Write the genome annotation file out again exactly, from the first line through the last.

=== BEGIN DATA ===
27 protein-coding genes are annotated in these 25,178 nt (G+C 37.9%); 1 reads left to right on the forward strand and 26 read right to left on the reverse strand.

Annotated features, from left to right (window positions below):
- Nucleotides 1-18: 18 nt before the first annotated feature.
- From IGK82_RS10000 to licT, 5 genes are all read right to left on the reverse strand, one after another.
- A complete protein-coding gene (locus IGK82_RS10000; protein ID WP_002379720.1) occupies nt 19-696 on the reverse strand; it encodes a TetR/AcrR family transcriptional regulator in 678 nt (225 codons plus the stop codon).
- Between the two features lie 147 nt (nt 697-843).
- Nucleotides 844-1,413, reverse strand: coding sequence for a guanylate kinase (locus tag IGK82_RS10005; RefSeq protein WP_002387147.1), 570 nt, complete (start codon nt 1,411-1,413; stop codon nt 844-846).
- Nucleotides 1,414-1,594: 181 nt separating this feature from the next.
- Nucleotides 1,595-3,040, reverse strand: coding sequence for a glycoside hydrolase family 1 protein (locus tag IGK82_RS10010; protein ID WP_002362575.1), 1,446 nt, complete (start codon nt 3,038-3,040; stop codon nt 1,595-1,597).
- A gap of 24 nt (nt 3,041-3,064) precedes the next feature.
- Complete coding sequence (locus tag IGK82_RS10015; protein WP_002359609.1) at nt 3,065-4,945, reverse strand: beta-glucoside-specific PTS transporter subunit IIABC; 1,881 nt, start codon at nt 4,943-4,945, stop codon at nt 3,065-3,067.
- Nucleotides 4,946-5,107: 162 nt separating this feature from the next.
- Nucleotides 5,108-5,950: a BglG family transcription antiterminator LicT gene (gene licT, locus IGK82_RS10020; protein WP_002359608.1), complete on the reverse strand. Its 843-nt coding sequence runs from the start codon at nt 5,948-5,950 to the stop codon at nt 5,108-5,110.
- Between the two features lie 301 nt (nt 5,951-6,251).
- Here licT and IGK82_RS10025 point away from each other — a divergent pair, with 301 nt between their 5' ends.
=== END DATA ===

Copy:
27 protein-coding genes are annotated in these 25,178 nt (G+C 37.9%); 1 reads left to right on the forward strand and 26 read right to left on the reverse strand.

Annotated features, from left to right (window positions below):
- Nucleotides 1-18: 18 nt before the first annotated feature.
- From IGK82_RS10000 to licT, 5 genes are all read right to left on the reverse strand, one after another.
- A complete protein-coding gene (locus IGK82_RS10000; protein ID WP_002379720.1) occupies nt 19-696 on the reverse strand; it encodes a TetR/AcrR family transcriptional regulator in 678 nt (225 codons plus the stop codon).
- Between the two features lie 147 nt (nt 697-843).
- Nucleotides 844-1,413, reverse strand: coding sequence for a guanylate kinase (locus tag IGK82_RS10005; RefSeq protein WP_002387147.1), 570 nt, complete (start codon nt 1,411-1,413; stop codon nt 844-846).
- Nucleotides 1,414-1,594: 181 nt separating this feature from the next.
- Nucleotides 1,595-3,040, reverse strand: coding sequence for a glycoside hydrolase family 1 protein (locus tag IGK82_RS10010; protein ID WP_002362575.1), 1,446 nt, complete (start codon nt 3,038-3,040; stop codon nt 1,595-1,597).
- A gap of 24 nt (nt 3,041-3,064) precedes the next feature.
- Complete coding sequence (locus tag IGK82_RS10015; protein WP_002359609.1) at nt 3,065-4,945, reverse strand: beta-glucoside-specific PTS transporter subunit IIABC; 1,881 nt, start codon at nt 4,943-4,945, stop codon at nt 3,065-3,067.
- Nucleotides 4,946-5,107: 162 nt separating this feature from the next.
- Nucleotides 5,108-5,950: a BglG family transcription antiterminator LicT gene (gene licT, locus IGK82_RS10020; protein WP_002359608.1), complete on the reverse strand. Its 843-nt coding sequence runs from the start codon at nt 5,948-5,950 to the stop codon at nt 5,108-5,110.
- Between the two features lie 301 nt (nt 5,951-6,251).
- Here licT and IGK82_RS10025 point away from each other — a divergent pair, with 301 nt between their 5' ends.